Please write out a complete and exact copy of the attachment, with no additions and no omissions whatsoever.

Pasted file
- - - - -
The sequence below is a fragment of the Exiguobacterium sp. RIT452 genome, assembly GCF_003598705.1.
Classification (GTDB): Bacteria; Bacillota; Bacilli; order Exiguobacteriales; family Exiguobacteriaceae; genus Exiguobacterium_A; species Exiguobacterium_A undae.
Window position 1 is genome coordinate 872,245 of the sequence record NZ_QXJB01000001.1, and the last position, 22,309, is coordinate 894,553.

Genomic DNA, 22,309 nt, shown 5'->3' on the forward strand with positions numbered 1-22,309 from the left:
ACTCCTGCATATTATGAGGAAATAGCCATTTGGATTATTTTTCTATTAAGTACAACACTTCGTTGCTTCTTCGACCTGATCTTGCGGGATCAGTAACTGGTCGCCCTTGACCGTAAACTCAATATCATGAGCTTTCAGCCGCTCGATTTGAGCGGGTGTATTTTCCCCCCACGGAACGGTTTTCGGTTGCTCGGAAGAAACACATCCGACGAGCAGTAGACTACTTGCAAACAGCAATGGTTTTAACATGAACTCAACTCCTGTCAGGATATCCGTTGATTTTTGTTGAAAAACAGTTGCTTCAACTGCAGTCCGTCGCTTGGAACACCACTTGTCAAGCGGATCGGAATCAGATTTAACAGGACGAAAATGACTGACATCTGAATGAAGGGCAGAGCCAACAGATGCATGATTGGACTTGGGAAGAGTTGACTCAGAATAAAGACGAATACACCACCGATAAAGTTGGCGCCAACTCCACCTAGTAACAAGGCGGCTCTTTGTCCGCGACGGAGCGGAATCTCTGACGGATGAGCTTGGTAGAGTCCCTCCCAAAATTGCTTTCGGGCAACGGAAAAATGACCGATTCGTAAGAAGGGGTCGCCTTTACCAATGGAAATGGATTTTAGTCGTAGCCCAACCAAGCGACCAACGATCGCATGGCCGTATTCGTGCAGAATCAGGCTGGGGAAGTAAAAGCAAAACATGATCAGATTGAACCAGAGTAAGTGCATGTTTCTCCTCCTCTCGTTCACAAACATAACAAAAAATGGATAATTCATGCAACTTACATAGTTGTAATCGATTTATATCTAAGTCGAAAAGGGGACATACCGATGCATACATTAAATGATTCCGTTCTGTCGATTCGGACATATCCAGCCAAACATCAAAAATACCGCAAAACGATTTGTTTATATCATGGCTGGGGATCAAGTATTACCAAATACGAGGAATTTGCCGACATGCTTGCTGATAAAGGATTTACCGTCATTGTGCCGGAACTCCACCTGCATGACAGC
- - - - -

The sequence below is a fragment of the Exiguobacterium sp. RIT452 genome, assembly GCF_003598705.1.
Classification (GTDB): Bacteria; Bacillota; Bacilli; order Exiguobacteriales; family Exiguobacteriaceae; genus Exiguobacterium_A; species Exiguobacterium_A undae.
Window position 1 is genome coordinate 872,245 of the sequence record NZ_QXJB01000001.1, and the last position, 22,309, is coordinate 894,553.

Genomic DNA, 22,309 nt, shown 5'->3' on the forward strand with positions numbered 1-22,309 from the left:
ACTCCTGCATATTATGAGGAAATAGCCATTTGGATTATTTTTCTATTAAGTACAACACTTCGTTGCTTCTTCGACCTGATCTTGCGGGATCAGTAACTGGTCGCCCTTGACCGTAAACTCAATATCATGAGCTTTCAGCCGCTCGATTTGAGCGGGTGTATTTTCCCCCCACGGAACGGTTTTCGGTTGCTCGGAAGAAACACATCCGACGAGCAGTAGACTACTTGCAAACAGCAATGGTTTTAACATGAACTCAACTCCTGTCAGGATATCCGTTGATTTTTGTTGAAAAACAGTTGCTTCAACTGCAGTCCGTCGCTTGGAACACCACTTGTCAAGCGGATCGGAATCAGATTTAACAGGACGAAAATGACTGACATCTGAATGAAGGGCAGAGCCAACAGATGCATGATTGGACTTGGGAAGAGTTGACTCAGAATAAAGACGAATACACCACCGATAAAGTTGGCGCCAACTCCACCTAGTAACAAGGCGGCTCTTTGTCCGCGACGGAGCGGAATCTCTGACGGATGAGCTTGGTAGAGTCCCTCCCAAAATTGCTTTCGGGCAACGGAAAAATGACCGATTCGTAAGAAGGGGTCGCCTTTACCAATGGAAATGGATTTTAGTCGTAGCCCAACCAAGCGACCAACGATCGCATGGCCGTATTCGTGCAGAATCAGGCTGGGGAAGTAAAAGCAAAACATGATCAGATTGAACCAGAGTAAGTGCATGTTTCTCCTCCTCTCGTTCACAAACATAACAAAAAATGGATAATTCATGCAACTTACATAGTTGTAATCGATTTATATCTAAGTCGAAAAGGGGACATACCGATGCATACATTAAATGATTCCGTTCTGTCGATTCGGACATATCCAGCCAAACATCAAAAATACCGCAAAACGATTTGTTTATATCATGGCTGGGGATCAAGTATTACCAAATACGAGGAATTTGCCGACATGCTTGCTGATAAAGGATTTACCGTCATTGTGCCGGAACTCCACCTGCATGACAGC